Spoiler alert: If you’re yet to play Shenmue 3, or are currently working your way through it, you may not want to read on.
I’ve finished Shenmue 3. And might be finished with Shenmue.
It’s taken me a year, finally rekindling my relationship with the PS4 version of the game earlier this week. But I’m not happy.
Maybe it’s the romanticism held for the first two games. The feeling I held on to all these years as Ryo Hazuki boarded that ship at the end of Shenmue (the original) to make way to Hong Kong, in search of vengeance, mystery, answers, the truth and everything in between.
Then there was the second iteration of the game in 2001. Four discs of Dreamcast greatness, with almost the entire final disc just a stroll in the woods with Shenhua.
Somewhere in 2019 I picked up the Shenmue 1+2 re-release for PS4 and played my way through both games while the wait for Shenmue 3 continued.
By Christmas 2019, it was here and by January 2020 I had made the transition from Bailu to Niaowu but as soon as I hit the docks, I hit pause for about 12 months.
Back at it
Three days was all I needed. A good block of time to put in to finishing off the game and to be fair, I stuck to the storyline rather than get bogged down in side missions and minigames. Why? The end was in sight. All the years of waiting, the chance to throw down with Lan Di, put this whole anthology to bed once and for all.
I get it. When you play Shenmue, you set yourself up for repetition. In the first game, it’s the getting up in the morning, heading to the docks, working the forklifts, heading home, rinse-repeat.
The second game has a bit of it and the third game has a lot of it – get up in the morning, get the kung fu practice in, earn a few quid, do a whole lot of asking about, running the length and breadth of the map, and go again.
But you knuckle down and get through it as you know the end is in sight.
The Old Castle serves up more frustration than conclusions
That was, until it came time to head to The Old Castle.
Before you find Shenhua’s father, you need to find a few trinkets for the pawn shop
Harking back to the 70-man battle royale from the first game, you’ll have to take on multiples of every duan of fighter on the way to confronting the end boss.
At this stage, you’ve figured out the craic with the Red Snakes and they’ve kidnapped Shenhua. Only it turns out that the innocent girl (Feng Li) who’s been knocking about Niaowu that occasionally bumps into Rio, is actually the leader of the Red Snakes and one of the heads of the Chi You Men.
Not only that, but by the time Ryo gets to Lan Di, all the training amounts to nothing. Lan Di is still Lan Di, ducking and dodging, it’s Ren to the rescue, the place is burning down to the ground (thanks to Feng Li or Niao Sun or whatever her name is) and it’s a case of having to get out of dodge before the whole place goes up in flames.
No showdown. No reuniting the mirrors. Nada.
Actually, by the time you get to the end of the game, you’re only really starting to learn about the mirrors because now you’ve a chance to catch up with Shenhua’s father and chat about what was seen in the cave.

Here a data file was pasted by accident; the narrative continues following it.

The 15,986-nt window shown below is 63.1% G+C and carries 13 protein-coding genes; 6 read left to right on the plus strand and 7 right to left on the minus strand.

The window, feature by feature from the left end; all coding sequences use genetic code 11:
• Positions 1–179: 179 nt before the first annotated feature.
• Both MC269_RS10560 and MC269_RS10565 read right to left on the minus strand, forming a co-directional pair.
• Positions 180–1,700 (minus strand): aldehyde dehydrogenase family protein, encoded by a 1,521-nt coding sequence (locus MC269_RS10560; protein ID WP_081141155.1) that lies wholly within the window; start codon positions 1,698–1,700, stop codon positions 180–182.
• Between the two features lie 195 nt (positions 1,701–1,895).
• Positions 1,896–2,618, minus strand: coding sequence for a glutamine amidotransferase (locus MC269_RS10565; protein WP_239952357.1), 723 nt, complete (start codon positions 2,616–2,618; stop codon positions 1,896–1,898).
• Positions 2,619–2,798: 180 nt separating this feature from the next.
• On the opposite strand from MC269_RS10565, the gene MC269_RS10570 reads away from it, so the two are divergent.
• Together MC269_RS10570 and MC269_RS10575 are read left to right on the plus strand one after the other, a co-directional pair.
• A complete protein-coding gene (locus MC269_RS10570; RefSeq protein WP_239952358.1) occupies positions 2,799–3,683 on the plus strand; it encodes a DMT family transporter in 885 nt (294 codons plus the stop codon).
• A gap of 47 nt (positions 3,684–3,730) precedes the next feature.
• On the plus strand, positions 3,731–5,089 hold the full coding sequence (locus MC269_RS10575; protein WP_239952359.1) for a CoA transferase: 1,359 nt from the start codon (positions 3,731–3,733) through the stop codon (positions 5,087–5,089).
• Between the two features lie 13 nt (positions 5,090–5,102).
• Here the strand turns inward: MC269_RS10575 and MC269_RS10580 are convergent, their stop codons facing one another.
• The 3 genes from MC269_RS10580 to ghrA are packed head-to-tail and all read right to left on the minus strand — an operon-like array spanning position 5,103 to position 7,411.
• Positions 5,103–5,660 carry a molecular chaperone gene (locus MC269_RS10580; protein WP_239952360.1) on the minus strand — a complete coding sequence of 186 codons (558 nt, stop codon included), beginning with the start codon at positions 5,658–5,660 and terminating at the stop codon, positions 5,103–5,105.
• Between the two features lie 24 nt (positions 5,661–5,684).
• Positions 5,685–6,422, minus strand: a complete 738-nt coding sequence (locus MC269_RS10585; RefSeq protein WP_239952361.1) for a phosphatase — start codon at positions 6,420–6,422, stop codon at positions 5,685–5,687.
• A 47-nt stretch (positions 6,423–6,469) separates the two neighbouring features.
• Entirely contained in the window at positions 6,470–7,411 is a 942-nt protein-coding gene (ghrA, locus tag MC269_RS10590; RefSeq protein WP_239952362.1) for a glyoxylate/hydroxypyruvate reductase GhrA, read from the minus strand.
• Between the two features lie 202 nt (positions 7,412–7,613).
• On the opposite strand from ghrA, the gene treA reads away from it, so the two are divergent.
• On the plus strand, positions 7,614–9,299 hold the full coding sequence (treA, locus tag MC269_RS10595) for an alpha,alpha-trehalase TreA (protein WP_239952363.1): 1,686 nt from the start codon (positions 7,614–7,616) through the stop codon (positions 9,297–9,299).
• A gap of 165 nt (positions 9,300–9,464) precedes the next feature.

One of the biggest annoyances was with the mirror; having trailed the damn Phoenix Mirror around for two games, when it comes time to draw the game to an end, Ryo surrenders the mirror to Niao Sun in exchange for Shenhua.
We know Ren had picked up a fake before heading to the old castle, so I’m hoping he would have figured Ryo would give it up, and so swap the real one for the fake so Ryo actually gives away the fake – if you get me. But then the fake mirror comes into play when Ren offers it to Lan Di as a distraction to rescue Ryo.
Now we’ve got no real mirror and no fake mirror.
After that? We get a flash forward to the crew (Ryo, Ren, Shenhua) walking the Great Wall, I think in search of Lan Di. Nice one, we’re going to get that showdown after all.
Only we don’t.
Up pop the immortal words “the story goes on” and it’s Back To The Future all over again. Nearly 19 years in waiting, millions fundraised in development and the third game becomes filler for what may-or-may-not produce a fourth title. Game over.
By all accounts, if there’s to be a Shenmue 4, it’s not coming in the guise of the previous three games.
To be honest, if it’s to land in the proposed anime series, or a movie, or even a PS Plus monthly download, I don’t think I can be bothered. I don’t know if too many could. Sure, there’s a love there since the early games but this past week
It seems like such an opportunity wasted to tie up the game. Reading this article from videogameschronicle.com you could be forgiven for thinking that Shenmue 3 wasn’t “made for the fans” but instead made simply to make Shenmue 4.
I know there was talk of the game originally spanning four, even five editions before drawing to a conclusion but you would think after all this time – and it’s a lot of time – it could have been knocked on the head.
After all the hopes for the game and the fact I ended up waiting a year to finish it, it plays like something that’s just having the absolute arse dragged out of it.
A disappointing start to proceedings for 2021.